Explaining the Sulfonation of Benzene
This page guides you through the mechanism for the electrophilic substitution reaction between benzene and sulfuric acid (or sulfur trioxide)
The Electrophilic Substitution Reaction Between Benzene and Sulfuric acid
The formation of the electrophile
The electrophile is sulfur trioxide, and this arises in one of two ways depending on which sort of acid you are using.
Concentrated sulfuric acid contains traces of SO3 due to slight dissociation of the acid.
Dissociation: This is a reversible splitting up of a compound. In this case, the sulfuric acid splits into water and SO3, and at the same time these combine back together again to make sulfuric acid. The overall effect is that concentrated sulfuric acid contains small amounts of SO3.
Fuming sulfuric acid, H2S2O7, can be thought of as a solution of SO3 in sulfuric acid – and so is a much richer source of the SO3.
Note: You could think of the formula as being essentially H2SO4.SO3.
Although sulfur trioxide isn't ionic, it is highly polar. The three oxygens are more electronegative than the sulfur and so draw electrons towards themselves. That leaves the sulfur atom fairly positively charged. It is this δ+ sulfur atom which attacks the benzene ring.
Note: If you aren't sure about electronegativity and polar bonds you might like to follow this link.
The Electrophilic Substitution Mechanism
Two electrons from the delocalised system are used to form a new bond with the slightly positive sulfur atom. Because those two electrons aren't a part of the delocalised system any longer, the delocalisation is partly broken, and in the process the ring gains a positive charge.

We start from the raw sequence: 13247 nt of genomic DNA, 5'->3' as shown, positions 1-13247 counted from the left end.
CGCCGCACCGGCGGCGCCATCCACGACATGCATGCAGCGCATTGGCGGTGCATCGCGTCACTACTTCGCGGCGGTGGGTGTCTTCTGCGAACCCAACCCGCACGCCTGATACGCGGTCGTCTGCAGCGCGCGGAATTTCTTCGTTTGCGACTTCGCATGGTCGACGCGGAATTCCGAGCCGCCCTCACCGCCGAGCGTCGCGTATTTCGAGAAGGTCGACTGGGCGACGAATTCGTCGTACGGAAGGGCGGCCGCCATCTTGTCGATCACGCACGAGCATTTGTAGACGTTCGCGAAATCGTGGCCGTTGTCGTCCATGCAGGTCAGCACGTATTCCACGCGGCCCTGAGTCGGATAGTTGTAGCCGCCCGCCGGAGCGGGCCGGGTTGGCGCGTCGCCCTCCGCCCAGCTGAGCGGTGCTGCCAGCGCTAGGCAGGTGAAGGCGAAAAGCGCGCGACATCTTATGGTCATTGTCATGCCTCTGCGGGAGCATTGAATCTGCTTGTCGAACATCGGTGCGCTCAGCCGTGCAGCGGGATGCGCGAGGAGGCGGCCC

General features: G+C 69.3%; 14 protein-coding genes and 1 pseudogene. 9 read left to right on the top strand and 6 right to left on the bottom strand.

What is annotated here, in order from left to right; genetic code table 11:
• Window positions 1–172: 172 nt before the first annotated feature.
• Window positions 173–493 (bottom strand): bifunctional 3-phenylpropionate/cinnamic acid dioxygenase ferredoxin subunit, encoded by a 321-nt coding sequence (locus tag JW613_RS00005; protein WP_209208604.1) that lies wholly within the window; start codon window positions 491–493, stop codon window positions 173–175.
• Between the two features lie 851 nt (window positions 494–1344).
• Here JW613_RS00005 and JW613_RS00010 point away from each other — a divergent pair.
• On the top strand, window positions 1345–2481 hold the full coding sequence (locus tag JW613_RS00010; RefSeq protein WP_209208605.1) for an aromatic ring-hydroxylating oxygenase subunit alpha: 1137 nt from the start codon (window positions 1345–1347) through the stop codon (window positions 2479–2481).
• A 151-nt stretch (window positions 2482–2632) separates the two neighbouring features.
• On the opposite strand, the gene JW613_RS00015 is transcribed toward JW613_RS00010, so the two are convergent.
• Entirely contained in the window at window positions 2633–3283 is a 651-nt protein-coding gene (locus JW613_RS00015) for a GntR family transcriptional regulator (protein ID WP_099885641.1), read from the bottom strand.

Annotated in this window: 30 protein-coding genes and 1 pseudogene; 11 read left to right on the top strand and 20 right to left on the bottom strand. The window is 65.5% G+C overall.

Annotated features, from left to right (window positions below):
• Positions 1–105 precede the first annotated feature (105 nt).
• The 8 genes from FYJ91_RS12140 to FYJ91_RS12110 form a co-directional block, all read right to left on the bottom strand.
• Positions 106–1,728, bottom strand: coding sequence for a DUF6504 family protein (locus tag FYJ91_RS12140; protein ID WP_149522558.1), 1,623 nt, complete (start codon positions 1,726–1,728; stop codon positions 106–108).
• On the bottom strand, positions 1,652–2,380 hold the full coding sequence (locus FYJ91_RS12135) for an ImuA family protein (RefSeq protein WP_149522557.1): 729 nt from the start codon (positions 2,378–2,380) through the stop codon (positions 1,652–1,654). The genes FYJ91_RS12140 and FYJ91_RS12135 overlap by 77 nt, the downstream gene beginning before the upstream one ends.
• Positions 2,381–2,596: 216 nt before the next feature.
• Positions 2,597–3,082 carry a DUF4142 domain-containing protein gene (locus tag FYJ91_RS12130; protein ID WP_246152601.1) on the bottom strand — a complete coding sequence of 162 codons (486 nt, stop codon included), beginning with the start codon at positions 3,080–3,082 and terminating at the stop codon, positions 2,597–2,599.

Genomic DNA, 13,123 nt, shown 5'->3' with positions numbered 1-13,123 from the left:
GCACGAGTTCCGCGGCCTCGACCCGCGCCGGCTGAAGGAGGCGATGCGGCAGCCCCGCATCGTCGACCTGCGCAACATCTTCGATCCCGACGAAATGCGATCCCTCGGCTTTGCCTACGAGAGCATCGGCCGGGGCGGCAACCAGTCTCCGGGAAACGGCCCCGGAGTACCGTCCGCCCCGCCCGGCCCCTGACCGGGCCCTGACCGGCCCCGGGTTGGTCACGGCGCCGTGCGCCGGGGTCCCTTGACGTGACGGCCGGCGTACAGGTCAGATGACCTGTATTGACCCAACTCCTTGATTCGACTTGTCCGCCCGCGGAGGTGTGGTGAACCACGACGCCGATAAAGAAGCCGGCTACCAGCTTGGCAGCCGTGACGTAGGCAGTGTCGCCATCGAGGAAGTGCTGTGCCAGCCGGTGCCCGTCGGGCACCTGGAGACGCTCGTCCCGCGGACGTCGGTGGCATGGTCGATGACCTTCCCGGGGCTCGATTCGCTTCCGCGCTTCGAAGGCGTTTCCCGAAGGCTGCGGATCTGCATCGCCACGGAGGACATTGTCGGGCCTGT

To make room for the new bond between the ring and the sulfur, two of the electrons joining the sulfur to one of the oxygens are forced right out on to the oxygen atom, giving it a negative charge.
The hydrogen shown on the ring is the one which was already attached to that top carbon atom. We need to show it there because it has to be removed in the second stage.
Note: If you aren't sure about the use of curly arrows follow this link before you go on.
This second step is different from all the other benzene electrophilic substitution reactions you might have already looked at on this site.
This time there isn't a separate negative ion to remove the hydrogen atom from the ring. Instead it is removed by a lone pair on the negative oxygen atom.
The lone pair forms a bond with the hydrogen atom, releasing the electrons in the hydrogen-to-ring bond so that they can re-establish the delocalisation.
This particular mechanism needs to be drawn with rather more thought than the other electrophilic substitution mechanisms. In particular, you have to make sure that you put the negative charge on the right oxygen in the intermediate ion. It must be the one which is closest to the hydrogen you intend to take off the ring, otherwise there is no way of drawing sensible curly arrows in the second stage!